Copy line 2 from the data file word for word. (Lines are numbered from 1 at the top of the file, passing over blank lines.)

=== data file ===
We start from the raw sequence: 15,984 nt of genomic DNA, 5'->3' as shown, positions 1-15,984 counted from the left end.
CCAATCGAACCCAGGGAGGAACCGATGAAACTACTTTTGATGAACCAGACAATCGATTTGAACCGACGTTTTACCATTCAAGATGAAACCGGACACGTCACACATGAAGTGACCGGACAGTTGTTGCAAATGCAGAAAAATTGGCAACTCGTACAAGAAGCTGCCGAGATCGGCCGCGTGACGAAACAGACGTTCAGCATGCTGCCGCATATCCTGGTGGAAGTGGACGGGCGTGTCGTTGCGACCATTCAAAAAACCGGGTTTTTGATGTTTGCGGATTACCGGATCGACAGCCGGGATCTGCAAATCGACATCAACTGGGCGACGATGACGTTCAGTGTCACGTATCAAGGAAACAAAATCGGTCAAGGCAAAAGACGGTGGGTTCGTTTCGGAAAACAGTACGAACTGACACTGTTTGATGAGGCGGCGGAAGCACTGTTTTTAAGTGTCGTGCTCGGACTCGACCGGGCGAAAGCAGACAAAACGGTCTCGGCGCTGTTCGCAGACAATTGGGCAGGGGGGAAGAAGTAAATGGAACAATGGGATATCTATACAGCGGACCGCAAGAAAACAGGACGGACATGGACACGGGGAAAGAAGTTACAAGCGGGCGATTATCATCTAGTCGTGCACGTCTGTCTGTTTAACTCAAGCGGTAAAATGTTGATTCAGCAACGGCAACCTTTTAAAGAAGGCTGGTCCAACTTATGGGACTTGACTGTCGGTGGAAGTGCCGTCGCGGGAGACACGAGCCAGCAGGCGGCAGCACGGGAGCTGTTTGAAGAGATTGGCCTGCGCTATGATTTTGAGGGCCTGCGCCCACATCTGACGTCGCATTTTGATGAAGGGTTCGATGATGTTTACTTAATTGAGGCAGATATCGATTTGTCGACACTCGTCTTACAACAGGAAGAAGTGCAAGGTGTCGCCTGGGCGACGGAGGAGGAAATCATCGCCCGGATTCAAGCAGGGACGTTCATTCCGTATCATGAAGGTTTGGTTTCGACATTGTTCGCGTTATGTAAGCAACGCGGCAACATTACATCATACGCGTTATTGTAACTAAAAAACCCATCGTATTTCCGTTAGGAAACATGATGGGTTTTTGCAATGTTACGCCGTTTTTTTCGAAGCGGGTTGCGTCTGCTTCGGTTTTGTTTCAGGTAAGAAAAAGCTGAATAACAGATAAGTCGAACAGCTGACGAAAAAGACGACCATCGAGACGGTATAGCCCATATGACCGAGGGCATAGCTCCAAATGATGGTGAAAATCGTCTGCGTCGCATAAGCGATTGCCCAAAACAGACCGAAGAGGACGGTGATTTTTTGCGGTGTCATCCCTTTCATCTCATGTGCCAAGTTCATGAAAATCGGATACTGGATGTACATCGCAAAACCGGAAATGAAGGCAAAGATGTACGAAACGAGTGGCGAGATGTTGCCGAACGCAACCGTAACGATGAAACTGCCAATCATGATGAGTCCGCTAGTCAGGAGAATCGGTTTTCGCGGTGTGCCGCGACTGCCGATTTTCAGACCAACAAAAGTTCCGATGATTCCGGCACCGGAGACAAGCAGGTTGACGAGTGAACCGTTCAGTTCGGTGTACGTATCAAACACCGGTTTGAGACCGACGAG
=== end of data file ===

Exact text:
CCAATCGAACCCAGGGAGGAACCGATGAAACTACTTTTGATGAACCAGACAATCGATTTGAACCGACGTTTTACCATTCAAGATGAAACCGGACACGTCACACATGAAGTGACCGGACAGTTGTTGCAAATGCAGAAAAATTGGCAACTCGTACAAGAAGCTGCCGAGATCGGCCGCGTGACGAAACAGACGTTCAGCATGCTGCCGCATATCCTGGTGGAAGTGGACGGGCGTGTCGTTGCGACCATTCAAAAAACCGGGTTTTTGATGTTTGCGGATTACCGGATCGACAGCCGGGATCTGCAAATCGACATCAACTGGGCGACGATGACGTTCAGTGTCACGTATCAAGGAAACAAAATCGGTCAAGGCAAAAGACGGTGGGTTCGTTTCGGAAAACAGTACGAACTGACACTGTTTGATGAGGCGGCGGAAGCACTGTTTTTAAGTGTCGTGCTCGGACTCGACCGGGCGAAAGCAGACAAAACGGTCTCGGCGCTGTTCGCAGACAATTGGGCAGGGGGGAAGAAGTAAATGGAACAATGGGATATCTATACAGCGGACCGCAAGAAAACAGGACGGACATGGACACGGGGAAAGAAGTTACAAGCGGGCGATTATCATCTAGTCGTGCACGTCTGTCTGTTTAACTCAAGCGGTAAAATGTTGATTCAGCAACGGCAACCTTTTAAAGAAGGCTGGTCCAACTTATGGGACTTGACTGTCGGTGGAAGTGCCGTCGCGGGAGACACGAGCCAGCAGGCGGCAGCACGGGAGCTGTTTGAAGAGATTGGCCTGCGCTATGATTTTGAGGGCCTGCGCCCACATCTGACGTCGCATTTTGATGAAGGGTTCGATGATGTTTACTTAATTGAGGCAGATATCGATTTGTCGACACTCGTCTTACAACAGGAAGAAGTGCAAGGTGTCGCCTGGGCGACGGAGGAGGAAATCATCGCCCGGATTCAAGCAGGGACGTTCATTCCGTATCATGAAGGTTTGGTTTCGACATTGTTCGCGTTATGTAAGCAACGCGGCAACATTACATCATACGCGTTATTGTAACTAAAAAACCCATCGTATTTCCGTTAGGAAACATGATGGGTTTTTGCAATGTTACGCCGTTTTTTTCGAAGCGGGTTGCGTCTGCTTCGGTTTTGTTTCAGGTAAGAAAAAGCTGAATAACAGATAAGTCGAACAGCTGACGAAAAAGACGACCATCGAGACGGTATAGCCCATATGACCGAGGGCATAGCTCCAAATGATGGTGAAAATCGTCTGCGTCGCATAAGCGATTGCCCAAAACAGACCGAAGAGGACGGTGATTTTTTGCGGTGTCATCCCTTTCATCTCATGTGCCAAGTTCATGAAAATCGGATACTGGATGTACATCGCAAAACCGGAAATGAAGGCAAAGATGTACGAAACGAGTGGCGAGATGTTGCCGAACGCAACCGTAACGATGAAACTGCCAATCATGATGAGTCCGCTAGTCAGGAGAATCGGTTTTCGCGGTGTGCCGCGACTGCCGATTTTCAGACCAACAAAAGTTCCGATGATTCCGGCACCGGAGACAAGCAGGTTGACGAGTGAACCGTTCAGTTCGGTGTACGTATCAAACACCGGTTTGAGACCGACGAG